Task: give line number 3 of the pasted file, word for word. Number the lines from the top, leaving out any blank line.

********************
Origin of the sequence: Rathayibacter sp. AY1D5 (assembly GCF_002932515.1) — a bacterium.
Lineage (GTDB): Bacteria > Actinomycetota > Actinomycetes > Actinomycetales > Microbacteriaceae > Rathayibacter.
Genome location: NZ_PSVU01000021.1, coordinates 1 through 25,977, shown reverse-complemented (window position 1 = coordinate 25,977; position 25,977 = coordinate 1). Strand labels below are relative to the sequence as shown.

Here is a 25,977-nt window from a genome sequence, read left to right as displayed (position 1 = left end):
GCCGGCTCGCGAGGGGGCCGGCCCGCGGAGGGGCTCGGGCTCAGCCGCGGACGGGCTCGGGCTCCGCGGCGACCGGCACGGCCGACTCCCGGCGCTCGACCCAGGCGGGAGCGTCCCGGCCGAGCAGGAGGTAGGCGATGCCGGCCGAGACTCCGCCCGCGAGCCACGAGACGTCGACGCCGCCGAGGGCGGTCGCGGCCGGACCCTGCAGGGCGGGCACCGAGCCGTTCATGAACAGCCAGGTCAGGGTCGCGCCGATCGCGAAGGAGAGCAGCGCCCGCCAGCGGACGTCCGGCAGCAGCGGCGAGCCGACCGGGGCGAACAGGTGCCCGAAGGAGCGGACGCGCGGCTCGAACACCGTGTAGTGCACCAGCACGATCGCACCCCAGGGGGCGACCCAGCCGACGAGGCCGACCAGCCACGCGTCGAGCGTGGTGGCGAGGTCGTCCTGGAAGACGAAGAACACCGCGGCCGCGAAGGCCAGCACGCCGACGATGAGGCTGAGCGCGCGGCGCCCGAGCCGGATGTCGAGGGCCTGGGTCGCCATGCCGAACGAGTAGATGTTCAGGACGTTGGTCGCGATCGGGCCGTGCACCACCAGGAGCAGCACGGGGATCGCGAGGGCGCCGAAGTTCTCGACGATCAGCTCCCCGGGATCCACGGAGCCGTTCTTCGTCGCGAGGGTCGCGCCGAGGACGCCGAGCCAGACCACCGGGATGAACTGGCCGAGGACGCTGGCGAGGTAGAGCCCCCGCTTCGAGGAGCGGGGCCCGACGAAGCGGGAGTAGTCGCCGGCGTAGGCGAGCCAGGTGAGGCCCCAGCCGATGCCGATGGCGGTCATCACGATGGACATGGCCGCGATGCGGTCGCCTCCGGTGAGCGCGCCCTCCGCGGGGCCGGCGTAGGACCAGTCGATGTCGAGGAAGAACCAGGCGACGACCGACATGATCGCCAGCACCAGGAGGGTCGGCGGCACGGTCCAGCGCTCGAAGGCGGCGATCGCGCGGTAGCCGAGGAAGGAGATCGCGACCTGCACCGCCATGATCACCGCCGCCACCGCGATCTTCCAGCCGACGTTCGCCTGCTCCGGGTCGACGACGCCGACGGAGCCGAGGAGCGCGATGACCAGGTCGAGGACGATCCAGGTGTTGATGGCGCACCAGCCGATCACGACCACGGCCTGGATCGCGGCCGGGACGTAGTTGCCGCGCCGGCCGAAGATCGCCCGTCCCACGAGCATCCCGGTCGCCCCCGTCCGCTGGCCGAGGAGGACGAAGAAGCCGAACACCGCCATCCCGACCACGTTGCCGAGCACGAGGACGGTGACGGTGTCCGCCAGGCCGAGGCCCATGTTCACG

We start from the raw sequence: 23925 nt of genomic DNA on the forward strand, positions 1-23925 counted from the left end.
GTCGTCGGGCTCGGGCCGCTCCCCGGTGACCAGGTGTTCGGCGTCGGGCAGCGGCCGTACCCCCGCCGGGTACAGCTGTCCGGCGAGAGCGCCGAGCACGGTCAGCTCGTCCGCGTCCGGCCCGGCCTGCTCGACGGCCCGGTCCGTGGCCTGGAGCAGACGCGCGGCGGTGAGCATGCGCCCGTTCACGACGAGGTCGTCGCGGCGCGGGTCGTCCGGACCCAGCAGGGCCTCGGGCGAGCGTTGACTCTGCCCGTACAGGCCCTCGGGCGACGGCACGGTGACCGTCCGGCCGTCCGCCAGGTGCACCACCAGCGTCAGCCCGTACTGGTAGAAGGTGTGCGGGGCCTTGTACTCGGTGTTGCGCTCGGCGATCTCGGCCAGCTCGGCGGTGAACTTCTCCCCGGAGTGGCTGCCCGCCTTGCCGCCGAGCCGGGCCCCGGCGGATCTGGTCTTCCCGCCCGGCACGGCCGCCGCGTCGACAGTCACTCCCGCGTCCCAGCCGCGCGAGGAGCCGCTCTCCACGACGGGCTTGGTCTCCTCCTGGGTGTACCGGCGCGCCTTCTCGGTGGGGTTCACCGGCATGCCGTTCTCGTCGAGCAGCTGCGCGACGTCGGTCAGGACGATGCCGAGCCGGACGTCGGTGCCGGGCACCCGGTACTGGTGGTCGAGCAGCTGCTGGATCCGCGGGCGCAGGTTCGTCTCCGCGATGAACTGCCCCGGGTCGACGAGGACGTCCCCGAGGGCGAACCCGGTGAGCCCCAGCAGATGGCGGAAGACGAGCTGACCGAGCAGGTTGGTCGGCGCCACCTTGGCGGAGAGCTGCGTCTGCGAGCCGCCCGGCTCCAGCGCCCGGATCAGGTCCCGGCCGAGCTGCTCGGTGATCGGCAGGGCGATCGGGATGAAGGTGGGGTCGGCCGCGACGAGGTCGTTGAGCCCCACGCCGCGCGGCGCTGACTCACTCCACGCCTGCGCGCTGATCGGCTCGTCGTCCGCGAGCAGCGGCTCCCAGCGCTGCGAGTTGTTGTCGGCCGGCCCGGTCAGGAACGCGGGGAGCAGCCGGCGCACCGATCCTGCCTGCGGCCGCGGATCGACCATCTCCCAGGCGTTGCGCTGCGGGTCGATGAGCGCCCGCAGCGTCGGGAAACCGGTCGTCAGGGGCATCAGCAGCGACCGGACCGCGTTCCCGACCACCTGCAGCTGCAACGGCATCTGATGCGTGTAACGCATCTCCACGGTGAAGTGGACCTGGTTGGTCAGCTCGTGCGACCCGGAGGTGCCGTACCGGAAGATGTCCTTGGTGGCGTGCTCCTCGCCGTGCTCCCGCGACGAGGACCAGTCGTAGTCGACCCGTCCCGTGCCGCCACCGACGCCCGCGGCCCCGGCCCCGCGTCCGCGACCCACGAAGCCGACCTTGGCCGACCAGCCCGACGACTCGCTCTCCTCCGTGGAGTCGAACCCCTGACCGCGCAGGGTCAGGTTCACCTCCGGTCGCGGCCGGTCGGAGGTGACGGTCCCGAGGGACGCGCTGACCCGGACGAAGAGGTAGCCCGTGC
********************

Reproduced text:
Genome location: NZ_PSVU01000021.1, coordinates 1 through 25,977, shown reverse-complemented (window position 1 = coordinate 25,977; position 25,977 = coordinate 1). Strand labels below are relative to the sequence as shown.